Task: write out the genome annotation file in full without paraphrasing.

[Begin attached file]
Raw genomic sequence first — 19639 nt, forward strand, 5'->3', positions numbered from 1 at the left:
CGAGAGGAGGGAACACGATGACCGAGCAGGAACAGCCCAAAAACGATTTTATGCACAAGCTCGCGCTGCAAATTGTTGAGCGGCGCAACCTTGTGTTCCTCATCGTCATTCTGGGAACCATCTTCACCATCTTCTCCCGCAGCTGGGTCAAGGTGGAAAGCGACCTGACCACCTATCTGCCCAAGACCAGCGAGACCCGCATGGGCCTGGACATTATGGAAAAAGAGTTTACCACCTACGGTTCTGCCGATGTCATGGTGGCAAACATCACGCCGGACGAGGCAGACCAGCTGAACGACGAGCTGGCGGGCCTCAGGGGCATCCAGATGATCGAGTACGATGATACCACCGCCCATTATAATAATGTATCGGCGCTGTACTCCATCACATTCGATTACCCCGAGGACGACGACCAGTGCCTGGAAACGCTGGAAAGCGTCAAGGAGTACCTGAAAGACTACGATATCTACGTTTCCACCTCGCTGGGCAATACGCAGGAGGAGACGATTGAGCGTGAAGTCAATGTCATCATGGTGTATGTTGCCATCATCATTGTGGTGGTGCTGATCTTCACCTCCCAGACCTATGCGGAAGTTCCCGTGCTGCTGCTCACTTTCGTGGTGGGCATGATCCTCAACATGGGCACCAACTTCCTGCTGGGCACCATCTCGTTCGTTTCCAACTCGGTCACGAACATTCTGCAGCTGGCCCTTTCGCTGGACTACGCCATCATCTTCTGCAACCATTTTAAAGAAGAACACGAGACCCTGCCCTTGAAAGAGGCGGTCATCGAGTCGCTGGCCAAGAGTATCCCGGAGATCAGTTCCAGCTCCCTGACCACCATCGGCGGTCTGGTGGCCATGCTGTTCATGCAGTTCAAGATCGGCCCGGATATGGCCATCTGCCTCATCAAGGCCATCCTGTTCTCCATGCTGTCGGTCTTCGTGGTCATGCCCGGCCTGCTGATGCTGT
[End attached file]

Raw genomic sequence first — 19639 nt, forward strand, 5'->3', positions numbered from 1 at the left:
CGAGAGGAGGGAACACGATGACCGAGCAGGAACAGCCCAAAAACGATTTTATGCACAAGCTCGCGCTGCAAATTGTTGAGCGGCGCAACCTTGTGTTCCTCATCGTCATTCTGGGAACCATCTTCACCATCTTCTCCCGCAGCTGGGTCAAGGTGGAAAGCGACCTGACCACCTATCTGCCCAAGACCAGCGAGACCCGCATGGGCCTGGACATTATGGAAAAAGAGTTTACCACCTACGGTTCTGCCGATGTCATGGTGGCAAACATCACGCCGGACGAGGCAGACCAGCTGAACGACGAGCTGGCGGGCCTCAGGGGCATCCAGATGATCGAGTACGATGATACCACCGCCCATTATAATAATGTATCGGCGCTGTACTCCATCACATTCGATTACCCCGAGGACGACGACCAGTGCCTGGAAACGCTGGAAAGCGTCAAGGAGTACCTGAAAGACTACGATATCTACGTTTCCACCTCGCTGGGCAATACGCAGGAGGAGACGATTGAGCGTGAAGTCAATGTCATCATGGTGTATGTTGCCATCATCATTGTGGTGGTGCTGATCTTCACCTCCCAGACCTATGCGGAAGTTCCCGTGCTGCTGCTCACTTTCGTGGTGGGCATGATCCTCAACATGGGCACCAACTTCCTGCTGGGCACCATCTCGTTCGTTTCCAACTCGGTCACGAACATTCTGCAGCTGGCCCTTTCGCTGGACTACGCCATCATCTTCTGCAACCATTTTAAAGAAGAACACGAGACCCTGCCCTTGAAAGAGGCGGTCATCGAGTCGCTGGCCAAGAGTATCCCGGAGATCAGTTCCAGCTCCCTGACCACCATCGGCGGTCTGGTGGCCATGCTGTTCATGCAGTTCAAGATCGGCCCGGATATGGCCATCTGCCTCATCAAGGCCATCCTGTTCTCCATGCTGTCGGTCTTCGTGGTCATGCCCGGCCTGCTGATGCTGT